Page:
> Background: > The aim of this study is to investigate the amount of pressure reduction for different padding and insole materials commonly used in the podiatry clinic.
> Methods: > Plantar pressure were taken for 5 subjects without insoles fitted (BF) in their daily sports shoes, and thereafter with 4 pairs of simple insoles (6.4 mm thick) each as follow: SRP – Slow Recovery Poron, P – Poron, PPF – Poron+Plastazote (firm) and PPS – Poron+Plastazote (soft). In addition, subjects were also tested with semi-compressed felt (SCF) padding with a 1st metatarsophalangeal joint (MTPJ) aperture cut-out bilaterally. Minimum, maximum, mean pressure and peak pressure at the hallux, 1st, 2nd, 3rd/4th and 5th MTPJ across both feet were analysed. Repeated measures ANOVA with post hoc Bonferroni paired wise comparison was used to test for any statistical significance at the 95% confidence level for all pressure data.
> Results: > PPF was significant in reducing the minimum (p<0.005) and mean pressure (p<0.03) when compared to BF. This accounted for approximately 28% and 27% pressure reduction in minimum and mean pressure respectively. Peak pressure on the 1st MTPJ locality showed significant reduction of 37% and 29% with the use of SCF (p<0.004) and PPF (p<0.004), respectively.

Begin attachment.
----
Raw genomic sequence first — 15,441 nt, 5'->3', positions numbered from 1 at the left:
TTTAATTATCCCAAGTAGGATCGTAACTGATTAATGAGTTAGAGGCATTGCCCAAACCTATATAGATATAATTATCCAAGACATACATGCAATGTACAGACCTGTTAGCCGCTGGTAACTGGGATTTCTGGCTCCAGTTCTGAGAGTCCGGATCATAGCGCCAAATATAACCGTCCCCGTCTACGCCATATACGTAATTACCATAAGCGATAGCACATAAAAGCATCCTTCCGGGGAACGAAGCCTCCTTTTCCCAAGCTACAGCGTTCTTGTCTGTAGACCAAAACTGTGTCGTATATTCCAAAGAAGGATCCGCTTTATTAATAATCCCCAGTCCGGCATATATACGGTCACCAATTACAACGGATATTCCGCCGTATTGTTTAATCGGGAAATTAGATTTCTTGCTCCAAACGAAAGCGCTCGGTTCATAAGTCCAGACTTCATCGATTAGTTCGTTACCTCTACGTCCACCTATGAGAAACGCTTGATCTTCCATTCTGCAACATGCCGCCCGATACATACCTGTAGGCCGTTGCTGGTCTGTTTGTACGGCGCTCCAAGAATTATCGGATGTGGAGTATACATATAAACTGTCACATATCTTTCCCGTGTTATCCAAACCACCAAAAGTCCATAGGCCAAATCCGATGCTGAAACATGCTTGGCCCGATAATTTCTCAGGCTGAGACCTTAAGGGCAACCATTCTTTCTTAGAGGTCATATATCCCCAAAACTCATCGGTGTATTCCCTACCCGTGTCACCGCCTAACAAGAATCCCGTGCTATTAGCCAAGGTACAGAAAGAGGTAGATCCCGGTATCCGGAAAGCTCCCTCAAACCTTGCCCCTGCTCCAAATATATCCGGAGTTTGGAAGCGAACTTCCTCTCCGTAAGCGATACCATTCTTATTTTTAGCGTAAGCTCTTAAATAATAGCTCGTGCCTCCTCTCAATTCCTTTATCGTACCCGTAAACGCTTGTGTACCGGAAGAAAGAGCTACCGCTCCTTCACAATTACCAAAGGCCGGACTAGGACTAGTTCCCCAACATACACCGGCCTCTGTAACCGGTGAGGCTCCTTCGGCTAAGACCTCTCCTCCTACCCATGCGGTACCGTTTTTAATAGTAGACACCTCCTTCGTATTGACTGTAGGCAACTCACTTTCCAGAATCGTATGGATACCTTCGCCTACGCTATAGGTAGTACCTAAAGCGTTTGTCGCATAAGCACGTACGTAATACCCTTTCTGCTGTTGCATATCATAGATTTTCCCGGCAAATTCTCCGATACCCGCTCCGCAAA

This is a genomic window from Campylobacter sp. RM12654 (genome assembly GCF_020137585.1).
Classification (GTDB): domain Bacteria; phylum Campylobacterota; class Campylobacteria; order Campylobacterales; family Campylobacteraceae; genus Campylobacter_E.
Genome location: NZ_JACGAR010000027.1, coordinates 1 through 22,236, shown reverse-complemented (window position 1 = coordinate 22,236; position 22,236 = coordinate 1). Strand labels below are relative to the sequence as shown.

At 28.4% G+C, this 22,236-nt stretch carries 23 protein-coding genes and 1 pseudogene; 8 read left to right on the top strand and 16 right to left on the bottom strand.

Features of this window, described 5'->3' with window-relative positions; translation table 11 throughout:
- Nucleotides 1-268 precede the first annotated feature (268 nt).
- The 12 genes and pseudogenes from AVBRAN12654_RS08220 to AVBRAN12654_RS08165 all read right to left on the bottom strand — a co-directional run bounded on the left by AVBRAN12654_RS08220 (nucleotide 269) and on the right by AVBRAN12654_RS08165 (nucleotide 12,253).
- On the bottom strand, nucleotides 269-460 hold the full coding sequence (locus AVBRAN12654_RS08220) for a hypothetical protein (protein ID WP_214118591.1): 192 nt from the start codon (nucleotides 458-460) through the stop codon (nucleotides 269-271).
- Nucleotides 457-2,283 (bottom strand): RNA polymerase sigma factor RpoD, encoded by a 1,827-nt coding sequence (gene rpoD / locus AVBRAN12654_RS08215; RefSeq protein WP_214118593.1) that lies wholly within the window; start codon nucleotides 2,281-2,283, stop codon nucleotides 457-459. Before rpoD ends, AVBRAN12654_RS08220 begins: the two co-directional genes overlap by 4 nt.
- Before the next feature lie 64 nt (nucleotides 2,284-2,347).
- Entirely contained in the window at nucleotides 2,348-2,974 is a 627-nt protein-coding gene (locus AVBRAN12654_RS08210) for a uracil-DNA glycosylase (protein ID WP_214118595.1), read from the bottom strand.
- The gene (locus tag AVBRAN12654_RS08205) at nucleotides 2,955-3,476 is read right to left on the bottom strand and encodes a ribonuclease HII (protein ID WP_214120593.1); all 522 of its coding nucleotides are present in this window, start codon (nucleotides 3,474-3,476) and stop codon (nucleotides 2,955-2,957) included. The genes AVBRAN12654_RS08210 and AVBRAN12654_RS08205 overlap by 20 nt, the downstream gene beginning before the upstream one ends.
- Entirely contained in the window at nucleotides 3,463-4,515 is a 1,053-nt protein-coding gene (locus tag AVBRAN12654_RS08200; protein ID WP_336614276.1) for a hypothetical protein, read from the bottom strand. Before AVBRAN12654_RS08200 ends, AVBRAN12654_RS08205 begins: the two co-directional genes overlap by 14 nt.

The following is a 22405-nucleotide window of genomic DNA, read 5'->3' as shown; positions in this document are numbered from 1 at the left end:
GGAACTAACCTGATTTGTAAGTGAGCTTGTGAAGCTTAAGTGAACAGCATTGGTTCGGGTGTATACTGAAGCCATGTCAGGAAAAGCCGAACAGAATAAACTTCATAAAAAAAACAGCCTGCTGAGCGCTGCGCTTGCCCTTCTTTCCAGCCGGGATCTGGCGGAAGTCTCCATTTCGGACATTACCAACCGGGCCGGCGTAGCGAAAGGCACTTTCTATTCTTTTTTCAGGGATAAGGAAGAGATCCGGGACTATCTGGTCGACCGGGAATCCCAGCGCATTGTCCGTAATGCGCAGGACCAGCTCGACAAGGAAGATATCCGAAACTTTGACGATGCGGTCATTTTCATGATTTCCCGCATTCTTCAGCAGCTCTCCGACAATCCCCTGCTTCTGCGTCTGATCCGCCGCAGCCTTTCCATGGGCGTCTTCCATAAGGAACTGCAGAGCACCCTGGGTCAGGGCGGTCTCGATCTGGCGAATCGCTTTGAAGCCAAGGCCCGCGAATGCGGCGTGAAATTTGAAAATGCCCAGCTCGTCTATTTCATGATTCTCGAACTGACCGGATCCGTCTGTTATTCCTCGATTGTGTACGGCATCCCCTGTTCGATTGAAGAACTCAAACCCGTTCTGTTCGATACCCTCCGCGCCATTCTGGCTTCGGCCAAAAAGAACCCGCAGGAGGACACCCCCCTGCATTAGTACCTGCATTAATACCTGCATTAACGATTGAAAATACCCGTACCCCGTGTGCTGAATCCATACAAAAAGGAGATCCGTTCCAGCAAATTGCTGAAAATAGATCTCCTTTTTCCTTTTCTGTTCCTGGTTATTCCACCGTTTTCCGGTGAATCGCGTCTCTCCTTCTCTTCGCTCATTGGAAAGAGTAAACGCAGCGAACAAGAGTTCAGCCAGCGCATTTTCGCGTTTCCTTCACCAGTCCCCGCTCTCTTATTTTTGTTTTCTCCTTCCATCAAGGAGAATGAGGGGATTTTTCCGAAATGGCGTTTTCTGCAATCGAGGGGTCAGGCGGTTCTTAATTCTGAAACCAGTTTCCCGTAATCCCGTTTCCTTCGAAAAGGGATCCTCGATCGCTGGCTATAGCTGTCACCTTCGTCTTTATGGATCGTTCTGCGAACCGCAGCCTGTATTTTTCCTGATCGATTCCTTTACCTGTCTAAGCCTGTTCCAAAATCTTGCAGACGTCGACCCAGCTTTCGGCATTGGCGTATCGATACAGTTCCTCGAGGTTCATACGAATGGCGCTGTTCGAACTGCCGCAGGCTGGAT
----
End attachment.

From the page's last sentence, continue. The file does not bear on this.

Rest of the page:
> Conclusions: > All 4 commonly used insole materials were able to reduce pressure across the whole foot with PPF achieving significance. Off-loading the 1st MTPJ would still be best achieved with the commonly used plantar metatarsal pad of SCF with the aperture cut-out design.
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